Interest rate rise not necessary, says ARA

By Matthew Henry

MELBOURNE: Falling consumer confidence is likely to slow demand in late February and March whether the RBA raises interest rates tomorrow or not, according to the Australian Retailers Association, but consumer electronics retailers may not need to worry.

With another interest rate rise tipped by many economists this week, the ARA is calling on the Reserve Bank to put a freeze on the official interest rate when it meets tomorrow.

Recent data suggests consumer confidence was on the wane during the fourth quarter of 2007, and the ARA expects consumer demand will likely dip in February and March regardless of interest rates.

“Consumer confidence in January was quite low, so this suggests that demand is going to drop off whether the RBA raises rates or not,” ARA executive director, Richard Evans, told Current.com.au today.

But electrical retailers are unlikely to experience any additional fallout from a rate rise.

Harvey Norman chairman, Gerry Harvey, recently told Current.com.au that rising interest rates have shown no ill affect on his business during the past year and are unlikely to do so this time around.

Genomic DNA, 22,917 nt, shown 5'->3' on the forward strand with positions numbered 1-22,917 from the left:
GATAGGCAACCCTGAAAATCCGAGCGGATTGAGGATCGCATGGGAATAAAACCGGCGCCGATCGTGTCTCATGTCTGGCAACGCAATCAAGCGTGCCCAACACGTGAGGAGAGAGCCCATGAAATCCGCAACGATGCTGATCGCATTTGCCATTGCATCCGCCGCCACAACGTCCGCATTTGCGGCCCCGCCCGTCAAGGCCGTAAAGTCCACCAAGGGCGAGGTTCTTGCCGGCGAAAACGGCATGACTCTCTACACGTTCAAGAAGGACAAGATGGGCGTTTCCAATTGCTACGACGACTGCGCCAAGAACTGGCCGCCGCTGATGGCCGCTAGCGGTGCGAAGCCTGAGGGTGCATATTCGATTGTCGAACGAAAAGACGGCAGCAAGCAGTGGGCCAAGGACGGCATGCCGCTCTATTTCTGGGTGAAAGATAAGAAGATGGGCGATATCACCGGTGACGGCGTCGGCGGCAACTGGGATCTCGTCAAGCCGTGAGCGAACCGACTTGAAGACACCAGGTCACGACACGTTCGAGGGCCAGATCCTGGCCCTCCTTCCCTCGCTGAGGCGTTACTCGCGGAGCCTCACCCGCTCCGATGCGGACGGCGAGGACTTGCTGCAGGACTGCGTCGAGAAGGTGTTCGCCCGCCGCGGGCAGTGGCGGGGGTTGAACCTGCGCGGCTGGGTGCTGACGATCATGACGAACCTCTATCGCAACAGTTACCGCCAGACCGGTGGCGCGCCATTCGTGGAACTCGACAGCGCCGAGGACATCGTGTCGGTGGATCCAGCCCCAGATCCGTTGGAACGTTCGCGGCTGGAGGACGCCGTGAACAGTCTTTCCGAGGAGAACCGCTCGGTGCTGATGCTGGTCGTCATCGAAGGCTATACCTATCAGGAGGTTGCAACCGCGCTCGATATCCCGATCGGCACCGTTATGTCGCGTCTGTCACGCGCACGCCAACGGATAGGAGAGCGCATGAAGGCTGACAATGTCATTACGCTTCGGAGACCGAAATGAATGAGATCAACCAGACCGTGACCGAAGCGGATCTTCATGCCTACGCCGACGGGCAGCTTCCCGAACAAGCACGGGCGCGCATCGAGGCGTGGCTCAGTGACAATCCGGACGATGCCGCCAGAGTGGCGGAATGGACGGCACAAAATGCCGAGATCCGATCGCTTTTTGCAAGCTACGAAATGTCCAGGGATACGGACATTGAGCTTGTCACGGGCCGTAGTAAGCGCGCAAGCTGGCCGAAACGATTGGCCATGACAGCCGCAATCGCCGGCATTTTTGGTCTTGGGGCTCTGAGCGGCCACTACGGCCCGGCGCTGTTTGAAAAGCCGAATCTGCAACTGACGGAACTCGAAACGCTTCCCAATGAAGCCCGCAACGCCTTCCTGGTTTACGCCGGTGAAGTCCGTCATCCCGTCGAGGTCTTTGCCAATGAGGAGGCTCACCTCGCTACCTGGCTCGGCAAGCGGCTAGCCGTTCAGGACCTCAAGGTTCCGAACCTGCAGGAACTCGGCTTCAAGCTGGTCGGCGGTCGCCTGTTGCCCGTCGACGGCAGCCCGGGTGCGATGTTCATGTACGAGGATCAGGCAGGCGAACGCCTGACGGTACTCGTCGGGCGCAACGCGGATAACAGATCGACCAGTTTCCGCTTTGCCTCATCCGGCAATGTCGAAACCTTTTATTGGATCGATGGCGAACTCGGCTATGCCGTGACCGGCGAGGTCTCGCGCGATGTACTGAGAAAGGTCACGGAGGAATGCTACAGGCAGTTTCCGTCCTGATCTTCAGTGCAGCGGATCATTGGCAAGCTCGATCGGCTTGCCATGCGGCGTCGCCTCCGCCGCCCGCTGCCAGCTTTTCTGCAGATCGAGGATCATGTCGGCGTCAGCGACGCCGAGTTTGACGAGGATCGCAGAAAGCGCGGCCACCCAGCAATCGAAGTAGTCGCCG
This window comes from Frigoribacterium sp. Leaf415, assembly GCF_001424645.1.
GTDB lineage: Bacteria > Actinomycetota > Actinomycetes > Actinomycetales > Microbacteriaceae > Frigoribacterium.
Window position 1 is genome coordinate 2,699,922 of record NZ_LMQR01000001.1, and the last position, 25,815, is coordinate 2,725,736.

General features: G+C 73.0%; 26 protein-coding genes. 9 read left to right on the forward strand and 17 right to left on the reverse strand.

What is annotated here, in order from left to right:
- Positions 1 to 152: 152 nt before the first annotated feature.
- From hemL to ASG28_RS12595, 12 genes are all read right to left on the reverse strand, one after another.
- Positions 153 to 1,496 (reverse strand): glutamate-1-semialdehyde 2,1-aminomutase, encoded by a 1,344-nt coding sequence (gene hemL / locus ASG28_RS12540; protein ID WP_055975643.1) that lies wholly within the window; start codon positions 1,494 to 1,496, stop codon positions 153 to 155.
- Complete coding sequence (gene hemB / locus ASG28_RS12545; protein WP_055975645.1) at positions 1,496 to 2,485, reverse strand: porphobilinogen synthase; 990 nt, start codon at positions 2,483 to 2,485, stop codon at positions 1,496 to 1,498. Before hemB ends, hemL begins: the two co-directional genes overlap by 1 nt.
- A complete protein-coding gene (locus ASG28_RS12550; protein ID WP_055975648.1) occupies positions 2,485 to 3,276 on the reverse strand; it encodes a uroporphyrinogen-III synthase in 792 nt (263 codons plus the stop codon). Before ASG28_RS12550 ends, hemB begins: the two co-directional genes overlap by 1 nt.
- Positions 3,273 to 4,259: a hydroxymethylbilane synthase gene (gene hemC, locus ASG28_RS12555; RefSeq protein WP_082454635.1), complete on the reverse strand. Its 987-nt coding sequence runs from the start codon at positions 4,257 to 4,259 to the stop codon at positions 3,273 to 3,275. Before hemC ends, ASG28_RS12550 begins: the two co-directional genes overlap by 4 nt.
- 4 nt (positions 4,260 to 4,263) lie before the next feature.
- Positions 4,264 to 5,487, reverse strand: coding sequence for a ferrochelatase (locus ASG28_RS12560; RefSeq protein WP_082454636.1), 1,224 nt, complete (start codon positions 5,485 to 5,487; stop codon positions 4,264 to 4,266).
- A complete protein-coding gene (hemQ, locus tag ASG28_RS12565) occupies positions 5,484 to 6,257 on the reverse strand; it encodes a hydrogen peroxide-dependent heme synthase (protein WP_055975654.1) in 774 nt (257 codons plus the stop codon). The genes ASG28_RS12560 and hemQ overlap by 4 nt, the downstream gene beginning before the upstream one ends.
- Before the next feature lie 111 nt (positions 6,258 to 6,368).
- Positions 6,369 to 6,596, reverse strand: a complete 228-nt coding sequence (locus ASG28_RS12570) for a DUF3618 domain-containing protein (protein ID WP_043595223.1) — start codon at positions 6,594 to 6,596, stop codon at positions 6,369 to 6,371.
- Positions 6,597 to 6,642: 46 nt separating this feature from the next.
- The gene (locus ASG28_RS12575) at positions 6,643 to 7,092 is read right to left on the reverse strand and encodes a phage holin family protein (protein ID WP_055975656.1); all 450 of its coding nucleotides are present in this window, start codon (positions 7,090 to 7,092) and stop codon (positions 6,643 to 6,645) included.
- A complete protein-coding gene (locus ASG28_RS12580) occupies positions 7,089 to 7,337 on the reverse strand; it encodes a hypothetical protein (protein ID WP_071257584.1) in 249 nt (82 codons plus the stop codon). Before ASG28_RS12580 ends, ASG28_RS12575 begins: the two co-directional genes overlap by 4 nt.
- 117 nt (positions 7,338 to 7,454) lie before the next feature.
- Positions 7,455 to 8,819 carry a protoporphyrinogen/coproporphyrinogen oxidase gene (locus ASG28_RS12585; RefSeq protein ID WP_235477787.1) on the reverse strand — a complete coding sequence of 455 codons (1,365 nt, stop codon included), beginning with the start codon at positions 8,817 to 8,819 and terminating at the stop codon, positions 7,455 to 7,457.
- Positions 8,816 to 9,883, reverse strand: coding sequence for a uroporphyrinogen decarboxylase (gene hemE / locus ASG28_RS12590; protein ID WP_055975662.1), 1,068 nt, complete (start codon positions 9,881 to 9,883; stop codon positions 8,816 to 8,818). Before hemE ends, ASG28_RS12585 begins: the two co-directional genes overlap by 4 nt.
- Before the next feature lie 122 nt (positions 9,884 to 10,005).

Evans agrees that retailers selling electrical goods are less vulnerable to rate rises in the present climate.

“The point he (Harvey) makes is quite true, because the dollar is quite high at the moment and that allows most of the material Harvey Norman sells to be quite a bit cheaper. Also, a lot of the folks spending money in those stores are not necessarily mortgagees,” said Evans.

“Will [a rate rise] affect renters or those who have paid off their house? Not really.”

However, the ARA claims spending on discretionary items such as sporting gear is already contracting and the wider $292 billion retail sector could be hurt by another 0.25 per cent jump in interest rates.

Retailers and mortgagees should not be penalized when inflationary demand is limited to petrol, housing and education, said Evans.

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